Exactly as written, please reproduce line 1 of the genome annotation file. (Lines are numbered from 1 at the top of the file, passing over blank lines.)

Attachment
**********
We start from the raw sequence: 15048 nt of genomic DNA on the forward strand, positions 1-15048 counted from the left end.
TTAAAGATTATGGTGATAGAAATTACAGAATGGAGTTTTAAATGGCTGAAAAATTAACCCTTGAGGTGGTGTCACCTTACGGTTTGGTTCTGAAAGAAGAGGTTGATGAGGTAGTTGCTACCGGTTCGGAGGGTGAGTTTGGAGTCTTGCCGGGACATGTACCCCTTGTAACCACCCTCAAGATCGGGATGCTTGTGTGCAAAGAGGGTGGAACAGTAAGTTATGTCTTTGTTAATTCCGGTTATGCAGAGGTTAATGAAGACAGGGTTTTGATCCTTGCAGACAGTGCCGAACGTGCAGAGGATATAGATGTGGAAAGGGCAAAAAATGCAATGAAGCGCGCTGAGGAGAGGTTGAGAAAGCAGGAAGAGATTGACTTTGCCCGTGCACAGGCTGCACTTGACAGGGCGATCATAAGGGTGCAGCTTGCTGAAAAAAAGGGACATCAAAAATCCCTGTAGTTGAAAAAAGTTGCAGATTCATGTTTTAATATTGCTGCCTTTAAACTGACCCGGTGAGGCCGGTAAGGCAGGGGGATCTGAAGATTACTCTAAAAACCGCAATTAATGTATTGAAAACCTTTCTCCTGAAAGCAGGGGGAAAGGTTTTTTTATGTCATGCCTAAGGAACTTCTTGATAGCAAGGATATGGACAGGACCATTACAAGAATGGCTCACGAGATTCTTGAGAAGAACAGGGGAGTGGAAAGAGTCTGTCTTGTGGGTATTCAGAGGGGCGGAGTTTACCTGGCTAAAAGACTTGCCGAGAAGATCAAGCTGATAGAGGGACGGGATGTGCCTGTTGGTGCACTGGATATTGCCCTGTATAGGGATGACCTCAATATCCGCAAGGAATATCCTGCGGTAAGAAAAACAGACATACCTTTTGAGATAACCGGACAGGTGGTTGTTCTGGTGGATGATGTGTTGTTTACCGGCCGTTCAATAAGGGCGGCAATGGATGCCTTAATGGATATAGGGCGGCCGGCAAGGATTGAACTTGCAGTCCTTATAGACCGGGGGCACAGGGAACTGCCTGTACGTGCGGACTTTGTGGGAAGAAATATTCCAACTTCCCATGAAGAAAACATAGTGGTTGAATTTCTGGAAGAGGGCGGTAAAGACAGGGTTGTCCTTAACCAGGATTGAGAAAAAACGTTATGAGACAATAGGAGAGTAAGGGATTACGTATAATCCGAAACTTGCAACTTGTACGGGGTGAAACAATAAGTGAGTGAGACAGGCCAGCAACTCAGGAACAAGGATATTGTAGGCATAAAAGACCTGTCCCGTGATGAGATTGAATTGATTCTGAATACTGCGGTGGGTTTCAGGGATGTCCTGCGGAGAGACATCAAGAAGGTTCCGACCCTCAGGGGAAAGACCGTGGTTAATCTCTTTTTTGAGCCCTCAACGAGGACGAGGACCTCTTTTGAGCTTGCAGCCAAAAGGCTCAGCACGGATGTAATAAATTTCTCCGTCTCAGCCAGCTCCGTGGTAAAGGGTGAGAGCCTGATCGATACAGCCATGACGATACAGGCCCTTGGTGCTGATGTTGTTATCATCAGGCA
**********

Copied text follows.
We start from the raw sequence: 15048 nt of genomic DNA on the forward strand, positions 1-15048 counted from the left end.